Tecma Group of Companies:

A lot of those making foreign investment in Mexico find its macroeconomic stability to be a positive characteristic, in part because this leads to political stability. One final question: for lack of a better word, it is really quite “revolutionary.” For a bit more than seventy years, there was no ability of foreign participants to have any sort of involvement in Mexico’s energy sector. Now things that have been altered through constitutional change, that you have referred to, from your perspective, again, what opportunities will arise for people that are seeking investment opportunities in the energy sector in Mexico?

Carlos Angulo:

You have to consider that upstream, downstream and mid-stream investing is completely open now, and that electricity generation and sale is now 100% open to those wishing to transact foreign investment in Mexico. There is a huge opportunity in Mexico. To give you a few “hints” one of the biggest investment opportunities in the sector is in the storage of oil and gas throughout thevcountry. We have a huge shortage of storage capacity that represents a huge opportunity for foreign investors. Also, we have very big opportunities for the oil and gas companies of the world to invest in offshore and shallow water drilling. Round one rules for the opening up of oil fields for this activity have been issued and the public bids for shallow water are open for the Campeche,Veracruz and Tabasco areas. There is a huge opportunity there.

Also, there is a huge opportunity for the commercialization of domestic and industrial natural gas. Mexico will transition into another regime that will provide for to receive foreign investment in Mexico for alternate sources of energy such as solar, wind and the production of methane from waste resulting from agricultural activities and the decomposition of organic materials in places like city dumps. Foreigners will have the opportunity to invest in these types of projects.

Manufacturing components for the generation of solar power is a huge opportunity, when one considers the fact that the country is among those that have the most solar exposure in the world. These fields represent huge areas of opportunity.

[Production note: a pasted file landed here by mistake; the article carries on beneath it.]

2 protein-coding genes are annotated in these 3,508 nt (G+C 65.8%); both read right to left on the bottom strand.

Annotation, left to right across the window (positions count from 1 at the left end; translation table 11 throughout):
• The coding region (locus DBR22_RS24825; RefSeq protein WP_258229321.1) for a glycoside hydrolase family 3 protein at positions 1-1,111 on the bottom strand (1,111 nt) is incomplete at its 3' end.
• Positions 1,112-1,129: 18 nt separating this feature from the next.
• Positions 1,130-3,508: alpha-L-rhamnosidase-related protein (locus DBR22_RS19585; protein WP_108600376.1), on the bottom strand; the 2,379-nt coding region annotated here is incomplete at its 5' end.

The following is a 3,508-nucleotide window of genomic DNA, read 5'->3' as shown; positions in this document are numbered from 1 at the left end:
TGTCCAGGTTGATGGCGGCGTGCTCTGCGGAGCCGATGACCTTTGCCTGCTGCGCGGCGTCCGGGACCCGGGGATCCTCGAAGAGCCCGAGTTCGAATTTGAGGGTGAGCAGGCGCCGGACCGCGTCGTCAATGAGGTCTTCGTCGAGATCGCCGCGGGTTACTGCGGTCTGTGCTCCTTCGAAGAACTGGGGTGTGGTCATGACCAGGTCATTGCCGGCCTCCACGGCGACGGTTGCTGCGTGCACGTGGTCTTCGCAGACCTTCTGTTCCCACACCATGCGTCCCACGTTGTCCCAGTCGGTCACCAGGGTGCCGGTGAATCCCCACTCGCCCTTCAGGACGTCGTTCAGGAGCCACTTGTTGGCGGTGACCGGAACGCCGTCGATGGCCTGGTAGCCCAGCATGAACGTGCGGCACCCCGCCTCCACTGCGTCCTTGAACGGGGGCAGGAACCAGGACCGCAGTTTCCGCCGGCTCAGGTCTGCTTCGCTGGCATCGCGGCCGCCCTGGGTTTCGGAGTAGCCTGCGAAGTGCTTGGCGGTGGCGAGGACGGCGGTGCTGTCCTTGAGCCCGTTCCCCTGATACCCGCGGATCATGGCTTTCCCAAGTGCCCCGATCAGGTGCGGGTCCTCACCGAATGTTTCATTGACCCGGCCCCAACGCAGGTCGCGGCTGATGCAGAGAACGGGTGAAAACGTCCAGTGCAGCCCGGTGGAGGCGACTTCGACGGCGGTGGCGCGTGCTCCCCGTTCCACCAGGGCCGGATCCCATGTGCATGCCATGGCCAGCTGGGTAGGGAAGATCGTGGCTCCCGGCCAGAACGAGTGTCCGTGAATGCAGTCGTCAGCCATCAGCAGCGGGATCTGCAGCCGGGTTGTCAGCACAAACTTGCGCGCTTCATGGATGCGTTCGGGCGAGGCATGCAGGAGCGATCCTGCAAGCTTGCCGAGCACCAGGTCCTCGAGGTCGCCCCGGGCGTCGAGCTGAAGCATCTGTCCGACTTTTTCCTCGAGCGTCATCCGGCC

Tecma Group of Companies:

The opportunities for foreign investment in Mexico that you point out in the energy sector will have an interesting effect. Not only will they affect the price of energy, but also they will impact the cost of electricity that is required by manufacturers for their production operations. In addition to a wage structure that is now competitive, Mexico will also be very competitive in terms of the power that it offers to industry. This will make it possible for a lot of companies that may have been reticent to manufacturing in Mexico to do so. Big energy users like aluminum extrusion companies, or plastic injection molding firms and companies involved in the stamping of metals can be done more economically as a result of energy reform. From a business perspective, it seems as though the energy reform is an area that will be a very big catalyst in terms of attracting capital and in terms of creating jobs for Mexicans. Would you agree with that assesssm

Carlos Angulo:

Indeed, one of the fastest positive effects that we will see will be related to power generation. I believe that the costs are going to go down very soon with new investments, and also as a result of the conversion of fuel oil to natural gas. This will have an immediate impact. There are a number of pipelines that are under construction right now that will feed all the CFE power plants with natural gas. There are also new companies out there that may be investing in power plants that will be fed by natural gas, as well. I believe that that will lower the cost of electricity all over Mexico, and the first area to be impacted positively will be in the area of the fixed costs related to producing and providing goods and services in Mexico.

Tecma Group of Companies:

That is a good thing to hear. Carlos, I want to join you today for joining me in this discussion, and, also, it is evident that you have covered an awful lot of ground here. One of the things that some of the listeners of our recordings do is to take advantage of contact information provided to us by those with whom we talk. Would you be willing to provide contact information for those that wish to ask specific questions regarding what we have talked about today. How might they be able to get questions to you?

Carlos Angulo:

Absolutely, my email address is carlosangulo50@gmail.com. My telephone number dialing from the United States is 011-52-1-656-638-0218.